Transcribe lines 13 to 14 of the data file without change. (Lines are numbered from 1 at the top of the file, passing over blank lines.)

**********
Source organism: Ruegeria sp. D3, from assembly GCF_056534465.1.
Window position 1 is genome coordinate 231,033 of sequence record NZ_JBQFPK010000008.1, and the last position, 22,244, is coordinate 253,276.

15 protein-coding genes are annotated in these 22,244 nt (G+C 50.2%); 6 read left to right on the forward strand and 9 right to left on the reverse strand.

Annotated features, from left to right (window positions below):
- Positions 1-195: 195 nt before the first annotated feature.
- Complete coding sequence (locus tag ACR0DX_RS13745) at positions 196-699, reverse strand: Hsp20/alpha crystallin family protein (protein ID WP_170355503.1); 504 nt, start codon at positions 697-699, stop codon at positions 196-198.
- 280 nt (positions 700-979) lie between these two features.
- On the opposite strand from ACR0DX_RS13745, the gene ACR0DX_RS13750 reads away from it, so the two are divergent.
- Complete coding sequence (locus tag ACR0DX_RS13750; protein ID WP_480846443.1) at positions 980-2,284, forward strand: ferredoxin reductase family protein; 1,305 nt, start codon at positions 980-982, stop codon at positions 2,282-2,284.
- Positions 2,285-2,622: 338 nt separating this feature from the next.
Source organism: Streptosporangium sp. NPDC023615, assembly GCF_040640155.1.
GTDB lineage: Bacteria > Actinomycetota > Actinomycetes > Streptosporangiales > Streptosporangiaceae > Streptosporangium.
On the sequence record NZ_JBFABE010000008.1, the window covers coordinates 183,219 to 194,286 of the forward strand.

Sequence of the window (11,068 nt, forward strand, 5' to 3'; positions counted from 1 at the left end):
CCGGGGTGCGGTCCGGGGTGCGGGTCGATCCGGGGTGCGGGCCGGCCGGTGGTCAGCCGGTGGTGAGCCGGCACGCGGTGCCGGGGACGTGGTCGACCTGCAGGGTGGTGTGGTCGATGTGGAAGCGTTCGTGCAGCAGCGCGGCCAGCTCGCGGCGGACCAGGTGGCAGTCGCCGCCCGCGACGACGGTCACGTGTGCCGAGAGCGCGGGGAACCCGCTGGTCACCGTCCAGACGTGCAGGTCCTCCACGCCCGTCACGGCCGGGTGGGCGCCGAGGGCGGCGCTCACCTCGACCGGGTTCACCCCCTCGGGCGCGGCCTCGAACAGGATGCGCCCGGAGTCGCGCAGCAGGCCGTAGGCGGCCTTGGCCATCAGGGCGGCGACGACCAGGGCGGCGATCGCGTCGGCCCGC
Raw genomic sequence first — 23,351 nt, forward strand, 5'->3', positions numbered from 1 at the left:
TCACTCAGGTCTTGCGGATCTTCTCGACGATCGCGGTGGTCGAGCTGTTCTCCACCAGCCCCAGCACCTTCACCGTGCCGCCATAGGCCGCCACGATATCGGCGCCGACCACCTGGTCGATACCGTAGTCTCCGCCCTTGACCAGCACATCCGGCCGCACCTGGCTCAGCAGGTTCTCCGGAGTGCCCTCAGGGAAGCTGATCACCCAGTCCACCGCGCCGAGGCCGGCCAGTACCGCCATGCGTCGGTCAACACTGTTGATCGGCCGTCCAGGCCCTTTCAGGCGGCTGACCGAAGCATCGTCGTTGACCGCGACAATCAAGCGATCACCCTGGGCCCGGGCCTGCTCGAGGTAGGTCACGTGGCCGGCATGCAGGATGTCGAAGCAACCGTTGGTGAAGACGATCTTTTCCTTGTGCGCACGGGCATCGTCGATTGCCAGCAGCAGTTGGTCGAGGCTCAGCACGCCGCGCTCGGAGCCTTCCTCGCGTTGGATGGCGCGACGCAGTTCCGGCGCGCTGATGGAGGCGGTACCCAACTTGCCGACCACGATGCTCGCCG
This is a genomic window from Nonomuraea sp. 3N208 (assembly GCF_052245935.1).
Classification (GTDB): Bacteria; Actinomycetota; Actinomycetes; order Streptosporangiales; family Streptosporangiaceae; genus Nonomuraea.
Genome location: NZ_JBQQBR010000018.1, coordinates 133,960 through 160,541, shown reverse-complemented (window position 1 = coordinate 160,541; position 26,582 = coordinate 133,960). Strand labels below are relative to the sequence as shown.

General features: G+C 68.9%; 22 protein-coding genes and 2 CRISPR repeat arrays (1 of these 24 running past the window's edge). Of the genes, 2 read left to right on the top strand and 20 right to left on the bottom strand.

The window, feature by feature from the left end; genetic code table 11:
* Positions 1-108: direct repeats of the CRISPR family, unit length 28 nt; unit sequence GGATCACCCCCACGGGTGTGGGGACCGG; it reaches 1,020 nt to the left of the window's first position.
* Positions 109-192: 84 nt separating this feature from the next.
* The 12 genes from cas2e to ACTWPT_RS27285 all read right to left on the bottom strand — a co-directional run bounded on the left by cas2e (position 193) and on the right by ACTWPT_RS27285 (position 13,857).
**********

On the sequence record NZ_JBFABE010000008.1, the window covers coordinates 183,219 to 194,286 of the forward strand.

Sequence of the window (11,068 nt, forward strand, 5' to 3'; positions counted from 1 at the left end):